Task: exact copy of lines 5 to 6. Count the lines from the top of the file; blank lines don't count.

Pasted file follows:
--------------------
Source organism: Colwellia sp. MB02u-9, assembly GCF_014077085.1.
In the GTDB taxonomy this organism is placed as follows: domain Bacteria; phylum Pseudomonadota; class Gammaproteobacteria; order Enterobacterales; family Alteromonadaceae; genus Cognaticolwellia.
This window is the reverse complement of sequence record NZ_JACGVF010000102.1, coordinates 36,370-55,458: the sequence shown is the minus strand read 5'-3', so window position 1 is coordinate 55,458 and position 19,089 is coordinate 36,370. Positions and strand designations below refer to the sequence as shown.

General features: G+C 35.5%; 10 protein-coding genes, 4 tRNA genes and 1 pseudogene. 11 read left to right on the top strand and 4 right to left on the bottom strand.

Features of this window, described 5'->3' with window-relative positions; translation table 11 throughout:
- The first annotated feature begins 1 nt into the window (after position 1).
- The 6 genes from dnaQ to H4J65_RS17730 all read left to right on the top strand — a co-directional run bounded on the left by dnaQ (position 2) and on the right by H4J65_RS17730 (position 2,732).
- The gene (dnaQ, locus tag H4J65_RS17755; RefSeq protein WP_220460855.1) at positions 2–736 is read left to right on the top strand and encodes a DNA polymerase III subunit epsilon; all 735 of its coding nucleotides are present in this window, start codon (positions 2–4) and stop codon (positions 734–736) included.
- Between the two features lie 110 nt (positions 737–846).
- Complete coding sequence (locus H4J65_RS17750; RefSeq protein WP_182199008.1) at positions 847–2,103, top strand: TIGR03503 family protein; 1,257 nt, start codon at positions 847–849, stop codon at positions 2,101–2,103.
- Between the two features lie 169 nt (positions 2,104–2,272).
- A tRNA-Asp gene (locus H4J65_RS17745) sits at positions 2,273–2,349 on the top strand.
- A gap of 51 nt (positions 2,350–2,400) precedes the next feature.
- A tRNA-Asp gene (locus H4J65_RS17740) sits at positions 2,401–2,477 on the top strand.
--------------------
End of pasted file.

Features of this window, described 5'->3' with window-relative positions; translation table 11 throughout:
- The first annotated feature begins 1 nt into the window (after position 1).